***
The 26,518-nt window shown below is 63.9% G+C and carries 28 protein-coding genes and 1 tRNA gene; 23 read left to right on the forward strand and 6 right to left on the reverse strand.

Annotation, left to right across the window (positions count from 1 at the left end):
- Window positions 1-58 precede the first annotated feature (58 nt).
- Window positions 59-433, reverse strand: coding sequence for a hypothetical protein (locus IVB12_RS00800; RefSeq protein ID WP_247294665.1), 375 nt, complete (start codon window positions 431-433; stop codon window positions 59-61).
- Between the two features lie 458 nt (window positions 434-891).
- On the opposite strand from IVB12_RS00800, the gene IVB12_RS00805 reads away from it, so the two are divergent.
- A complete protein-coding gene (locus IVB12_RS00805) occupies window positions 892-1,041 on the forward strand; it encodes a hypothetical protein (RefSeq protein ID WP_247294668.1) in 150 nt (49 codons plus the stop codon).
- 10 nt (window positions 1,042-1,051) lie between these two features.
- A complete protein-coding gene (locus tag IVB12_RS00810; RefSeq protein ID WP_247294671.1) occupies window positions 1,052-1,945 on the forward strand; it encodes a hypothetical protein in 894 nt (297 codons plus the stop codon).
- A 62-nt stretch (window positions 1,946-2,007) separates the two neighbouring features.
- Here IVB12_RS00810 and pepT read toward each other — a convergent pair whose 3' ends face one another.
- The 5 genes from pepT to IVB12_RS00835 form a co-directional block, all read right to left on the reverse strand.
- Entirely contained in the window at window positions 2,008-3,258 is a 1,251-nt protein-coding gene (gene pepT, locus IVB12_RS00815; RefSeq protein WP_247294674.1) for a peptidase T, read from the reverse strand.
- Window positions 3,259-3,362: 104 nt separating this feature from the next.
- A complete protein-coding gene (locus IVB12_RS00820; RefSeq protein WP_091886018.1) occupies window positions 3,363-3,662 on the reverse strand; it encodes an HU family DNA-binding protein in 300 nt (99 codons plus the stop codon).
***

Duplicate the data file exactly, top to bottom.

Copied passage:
The 26,518-nt window shown below is 63.9% G+C and carries 28 protein-coding genes and 1 tRNA gene; 23 read left to right on the forward strand and 6 right to left on the reverse strand.

Annotation, left to right across the window (positions count from 1 at the left end):
- Window positions 1-58 precede the first annotated feature (58 nt).
- Window positions 59-433, reverse strand: coding sequence for a hypothetical protein (locus IVB12_RS00800; RefSeq protein ID WP_247294665.1), 375 nt, complete (start codon window positions 431-433; stop codon window positions 59-61).
- Between the two features lie 458 nt (window positions 434-891).
- On the opposite strand from IVB12_RS00800, the gene IVB12_RS00805 reads away from it, so the two are divergent.
- A complete protein-coding gene (locus IVB12_RS00805) occupies window positions 892-1,041 on the forward strand; it encodes a hypothetical protein (RefSeq protein ID WP_247294668.1) in 150 nt (49 codons plus the stop codon).
- 10 nt (window positions 1,042-1,051) lie between these two features.
- A complete protein-coding gene (locus tag IVB12_RS00810; RefSeq protein ID WP_247294671.1) occupies window positions 1,052-1,945 on the forward strand; it encodes a hypothetical protein in 894 nt (297 codons plus the stop codon).
- A 62-nt stretch (window positions 1,946-2,007) separates the two neighbouring features.
- Here IVB12_RS00810 and pepT read toward each other — a convergent pair whose 3' ends face one another.
- The 5 genes from pepT to IVB12_RS00835 form a co-directional block, all read right to left on the reverse strand.
- Entirely contained in the window at window positions 2,008-3,258 is a 1,251-nt protein-coding gene (gene pepT, locus IVB12_RS00815; RefSeq protein WP_247294674.1) for a peptidase T, read from the reverse strand.
- Window positions 3,259-3,362: 104 nt separating this feature from the next.
- A complete protein-coding gene (locus IVB12_RS00820; RefSeq protein WP_091886018.1) occupies window positions 3,363-3,662 on the reverse strand; it encodes an HU family DNA-binding protein in 300 nt (99 codons plus the stop codon).